After taking four minor penalties in the first period, Finland escaped the first frame down by just one with Finnish backstop facing 15 shots on net.
Pearson would return the first period favour to Schiefele in the second, pick-pocketing the puck from along the back boards and feeding Schiefele on the doorstep who wired it top shelf on Sami Aittokallio.
With Aittokallio tangled up outside the crease, Quinton Howden backhanded in the bouncing rebound to put Canada up 3-0 before the close of the period.
Finland amped up the pressure in the third, spending plenty of time in the offensive zone leading to quality scoring chances. However, they were unable to match the physicality of the Canadians.
Fittingly, Team Canada’s point leader would draw an assist on the final goal of the tournament for the Canucks. A terrific toe save by Visentin led to a Canadian scoring opportunity on the other end as a neat three-way passing play left Howden with a wide open net for his second of the game.
Finnish backstop, Sami Aittokallio was peppered with 44 shots on goal while Visentin made 27 saves for the shut out.
The celebration at the end of the game was humble but well deserved for a team that mounted one of the most impressive attempted comebacks in World Junior’s history.
“We heard all the talk that we weren't going to be ready, it motivated us a little bit but at the same time you have to be professional about it,” said Gallagher.
“Win or lose you have to come to the rink and play your best game. It's not very often you get to put on this Canada jersey and it's really special for us, we cherish that. For us to come out here and play like that it's not tough. It's hockey, it's what we do and we enjoy doing it."
The bronze medal winning team was treated to a visit from Prime Minister, Stephen Harper to cap off their world junior experience.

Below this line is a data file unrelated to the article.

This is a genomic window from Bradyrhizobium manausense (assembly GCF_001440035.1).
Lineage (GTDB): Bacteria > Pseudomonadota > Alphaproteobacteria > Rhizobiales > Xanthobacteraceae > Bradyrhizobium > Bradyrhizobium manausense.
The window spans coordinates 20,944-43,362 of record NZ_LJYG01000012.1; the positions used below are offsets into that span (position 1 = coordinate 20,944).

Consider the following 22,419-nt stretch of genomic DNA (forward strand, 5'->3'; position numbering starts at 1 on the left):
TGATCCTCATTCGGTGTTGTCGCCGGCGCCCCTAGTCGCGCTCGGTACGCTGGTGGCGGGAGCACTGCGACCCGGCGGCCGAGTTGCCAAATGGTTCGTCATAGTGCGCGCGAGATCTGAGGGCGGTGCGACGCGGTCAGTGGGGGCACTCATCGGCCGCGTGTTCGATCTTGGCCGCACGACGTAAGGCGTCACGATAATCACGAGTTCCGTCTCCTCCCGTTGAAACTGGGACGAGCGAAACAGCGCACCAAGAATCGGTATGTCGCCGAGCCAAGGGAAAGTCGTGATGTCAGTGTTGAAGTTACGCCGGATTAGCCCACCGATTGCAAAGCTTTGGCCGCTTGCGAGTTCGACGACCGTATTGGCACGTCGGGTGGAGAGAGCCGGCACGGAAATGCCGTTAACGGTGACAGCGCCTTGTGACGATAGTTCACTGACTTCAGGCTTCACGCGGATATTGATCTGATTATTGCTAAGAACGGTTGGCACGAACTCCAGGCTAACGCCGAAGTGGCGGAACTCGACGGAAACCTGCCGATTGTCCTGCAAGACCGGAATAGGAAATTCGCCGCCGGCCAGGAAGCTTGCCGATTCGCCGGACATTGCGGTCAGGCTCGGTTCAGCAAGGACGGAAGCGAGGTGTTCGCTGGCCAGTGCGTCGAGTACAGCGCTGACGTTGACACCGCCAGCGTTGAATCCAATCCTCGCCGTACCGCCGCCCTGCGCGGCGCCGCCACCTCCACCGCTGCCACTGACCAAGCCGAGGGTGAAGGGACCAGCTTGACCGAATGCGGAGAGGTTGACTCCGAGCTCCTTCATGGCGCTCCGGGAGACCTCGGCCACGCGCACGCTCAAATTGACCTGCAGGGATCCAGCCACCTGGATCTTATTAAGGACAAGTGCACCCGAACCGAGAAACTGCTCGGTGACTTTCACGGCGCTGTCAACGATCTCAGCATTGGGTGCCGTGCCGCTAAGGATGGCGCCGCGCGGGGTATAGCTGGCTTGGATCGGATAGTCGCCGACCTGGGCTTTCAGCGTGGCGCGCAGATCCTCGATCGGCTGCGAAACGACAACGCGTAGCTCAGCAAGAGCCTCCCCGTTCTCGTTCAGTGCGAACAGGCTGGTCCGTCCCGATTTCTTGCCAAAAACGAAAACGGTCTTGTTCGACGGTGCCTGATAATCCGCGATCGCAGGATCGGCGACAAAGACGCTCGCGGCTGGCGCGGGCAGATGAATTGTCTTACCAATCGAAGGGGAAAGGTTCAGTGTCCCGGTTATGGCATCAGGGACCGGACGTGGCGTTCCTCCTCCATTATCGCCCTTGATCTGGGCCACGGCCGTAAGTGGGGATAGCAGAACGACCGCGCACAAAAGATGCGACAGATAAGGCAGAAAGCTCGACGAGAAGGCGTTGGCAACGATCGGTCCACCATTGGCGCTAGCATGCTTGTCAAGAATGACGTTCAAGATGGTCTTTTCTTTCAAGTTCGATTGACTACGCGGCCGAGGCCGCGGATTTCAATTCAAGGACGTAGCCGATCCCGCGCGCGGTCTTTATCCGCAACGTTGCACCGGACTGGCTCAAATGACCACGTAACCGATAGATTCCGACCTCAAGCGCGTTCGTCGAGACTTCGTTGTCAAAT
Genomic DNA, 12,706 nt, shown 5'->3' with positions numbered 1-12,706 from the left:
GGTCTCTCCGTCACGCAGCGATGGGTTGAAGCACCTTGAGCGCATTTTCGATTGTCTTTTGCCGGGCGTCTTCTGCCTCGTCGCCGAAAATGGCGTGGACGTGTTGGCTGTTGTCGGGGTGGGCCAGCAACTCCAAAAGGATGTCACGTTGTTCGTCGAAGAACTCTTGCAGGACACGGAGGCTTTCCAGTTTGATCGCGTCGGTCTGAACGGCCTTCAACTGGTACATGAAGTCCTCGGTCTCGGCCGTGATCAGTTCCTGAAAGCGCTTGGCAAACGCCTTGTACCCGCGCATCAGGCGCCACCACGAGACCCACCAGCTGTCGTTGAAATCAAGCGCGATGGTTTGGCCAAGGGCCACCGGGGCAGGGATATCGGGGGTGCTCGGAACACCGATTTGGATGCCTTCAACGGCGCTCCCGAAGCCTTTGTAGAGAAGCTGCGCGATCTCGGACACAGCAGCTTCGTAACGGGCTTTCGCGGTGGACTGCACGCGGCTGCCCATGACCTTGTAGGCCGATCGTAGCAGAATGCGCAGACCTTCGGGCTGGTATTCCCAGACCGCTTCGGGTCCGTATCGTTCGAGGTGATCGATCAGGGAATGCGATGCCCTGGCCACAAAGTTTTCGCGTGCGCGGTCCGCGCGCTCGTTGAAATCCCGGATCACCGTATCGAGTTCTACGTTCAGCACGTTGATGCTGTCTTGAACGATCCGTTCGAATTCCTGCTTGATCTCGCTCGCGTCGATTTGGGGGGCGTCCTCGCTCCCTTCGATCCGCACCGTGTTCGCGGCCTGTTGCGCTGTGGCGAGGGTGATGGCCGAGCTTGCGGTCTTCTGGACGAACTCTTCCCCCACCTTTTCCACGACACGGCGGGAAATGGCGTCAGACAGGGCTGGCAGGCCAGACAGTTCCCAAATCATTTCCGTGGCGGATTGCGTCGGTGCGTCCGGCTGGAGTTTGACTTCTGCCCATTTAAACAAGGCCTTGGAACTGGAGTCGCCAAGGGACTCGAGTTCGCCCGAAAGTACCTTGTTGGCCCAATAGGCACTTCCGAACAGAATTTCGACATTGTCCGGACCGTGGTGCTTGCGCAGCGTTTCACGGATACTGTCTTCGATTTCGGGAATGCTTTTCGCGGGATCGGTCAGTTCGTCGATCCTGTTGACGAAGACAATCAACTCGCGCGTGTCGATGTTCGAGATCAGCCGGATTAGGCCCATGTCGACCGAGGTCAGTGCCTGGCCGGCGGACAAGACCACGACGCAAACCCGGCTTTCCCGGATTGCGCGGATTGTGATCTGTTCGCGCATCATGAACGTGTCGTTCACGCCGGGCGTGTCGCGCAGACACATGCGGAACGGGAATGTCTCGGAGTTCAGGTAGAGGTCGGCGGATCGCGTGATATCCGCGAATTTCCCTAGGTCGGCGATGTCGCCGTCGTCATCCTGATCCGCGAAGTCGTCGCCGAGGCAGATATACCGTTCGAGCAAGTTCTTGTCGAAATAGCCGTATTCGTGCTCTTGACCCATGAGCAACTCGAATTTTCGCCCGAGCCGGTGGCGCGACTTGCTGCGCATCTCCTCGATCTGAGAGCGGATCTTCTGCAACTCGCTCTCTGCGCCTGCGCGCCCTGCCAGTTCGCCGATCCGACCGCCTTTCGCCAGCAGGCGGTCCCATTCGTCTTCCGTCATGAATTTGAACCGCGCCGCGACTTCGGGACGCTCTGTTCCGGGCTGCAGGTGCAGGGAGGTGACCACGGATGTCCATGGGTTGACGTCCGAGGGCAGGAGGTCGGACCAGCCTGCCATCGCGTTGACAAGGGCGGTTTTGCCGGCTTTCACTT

“It's really cool. You see him on TV and he's always at these events. He's a big supporter of Canadian Sports in general. During the Olympics I remember seeing him at all of the events so he really cares about us. It was really neat to meet him for the first time," added Gallagher. Along with the bronze medal, the players said they would take away memories and friendships that will last a lifetime.
“Right from day one when the team was picked the guys got along, there was no clicks, we got along, enjoyed coming to the rink every day and it was a very close team,” said Tampa Bay Lightning forward, Brett Connolly. “That was one of the closest teams I've ever played on. We played for each other, we cared for each other and we still do."
"In general the fans this entire week were amazing for us and I want to thank them for coming out and showing their support, even in the Russia game when we were down 6-1,” said Gallagher. “They were behind us and we could hear them so we all want to thank the fans, they were amazing and it's a once and a lifetime opportunity for us and they really made it special."
Members of the 2012 Team Canada world junior squad will now return to their respective clubs. The last time Canada took away a bronze medal in the World Junior tournament was in 2001.Author: Avery Buye